If you’re still unsure of when or why you should use a primer, check out this guide to makeup primers for every skin concern imaginable. You’re bound to find one (or a few) that will suit your needs.
One of the main missteps people make when it comes to priming is applying makeup too soon afterwards. As Phillips mentioned, you want to wait a full minute or more to allow the primer to dry completely before going in with makeup, as this will help to curb pilling or patchiness. Another mistake people make is choosing a primer that’s wrong for their skin type. You’d never use a mattifying moisturizer on dry or mature skin, would you? Well, the same goes for primer. “[They’re not] all created equally,” says Avendaño. “I think a lot of people don’t realize that certain primers do specific things. It’s about evaluating what issues you have with your skin and then finding primers that address them,” he adds. Makeup artist Elisa Flowers recommends hydrating or illuminating primers for dry and combination skin and mattifying formulas for those who struggle with too much shine.
Black also brings up the importance of finding a primer that’s a good match for your foundation. “When they don’t work well together, you often wind up with very thick, cakey-looking makeup or patchy spots,” she explains. That’s why it’s generally a good idea to test primers in person so that you can see how the two products will mesh (or if they don’t at all). Just bring your favorite foundation with you to see how they jive or use a similar formula in store to see what happens.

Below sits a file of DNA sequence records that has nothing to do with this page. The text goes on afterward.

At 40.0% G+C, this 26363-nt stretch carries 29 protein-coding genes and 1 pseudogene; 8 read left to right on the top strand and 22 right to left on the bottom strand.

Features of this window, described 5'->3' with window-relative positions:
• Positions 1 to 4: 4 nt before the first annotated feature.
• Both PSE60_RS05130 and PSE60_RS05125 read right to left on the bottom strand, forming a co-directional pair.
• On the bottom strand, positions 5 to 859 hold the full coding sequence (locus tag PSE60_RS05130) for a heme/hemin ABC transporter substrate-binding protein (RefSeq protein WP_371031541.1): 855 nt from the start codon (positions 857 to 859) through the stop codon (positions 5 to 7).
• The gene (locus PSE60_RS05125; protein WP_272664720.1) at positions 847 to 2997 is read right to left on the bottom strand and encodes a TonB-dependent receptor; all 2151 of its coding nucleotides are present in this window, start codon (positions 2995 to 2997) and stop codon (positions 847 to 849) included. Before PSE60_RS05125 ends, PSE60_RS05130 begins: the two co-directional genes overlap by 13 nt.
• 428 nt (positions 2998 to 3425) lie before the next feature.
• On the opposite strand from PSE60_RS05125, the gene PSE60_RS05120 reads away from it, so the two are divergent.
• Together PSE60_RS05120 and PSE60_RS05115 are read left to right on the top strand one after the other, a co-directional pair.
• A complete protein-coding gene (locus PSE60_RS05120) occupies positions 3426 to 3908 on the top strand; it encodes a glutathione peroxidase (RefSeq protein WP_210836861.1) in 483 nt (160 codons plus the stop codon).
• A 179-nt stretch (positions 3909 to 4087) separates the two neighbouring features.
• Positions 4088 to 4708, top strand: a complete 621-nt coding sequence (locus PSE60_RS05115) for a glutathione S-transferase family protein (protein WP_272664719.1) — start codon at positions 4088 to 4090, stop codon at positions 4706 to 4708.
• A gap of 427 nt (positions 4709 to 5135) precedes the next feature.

Another way people tend to mess up their primer is by applying too much. “I recently watched a YouTube video showing an influencer applying a moisturizer followed by a primer, followed by a shimmering oil, followed by color corrector, followed by contour and finally, a full-coverage foundation,” Black says. “Not only do those layers cancel each other out but they also leave an incredible amount of product on your face.”
Whether or not you feel using a primer is necessary, it’s 100 percent up to you. You may find that primers don’t make a marked improvement in your face makeup, and in that case, skip the step. However, it could also mean you haven’t found the one. While some makeup artists and editors swear by it and have several favorites, there are other experts who feel quite the opposite, believing it to be an unnecessary extra step that doesn’t make a difference in the appearance and longevity of face makeup. Regardless, before choosing a primer do your research, get recommendations, and try different formulas in store.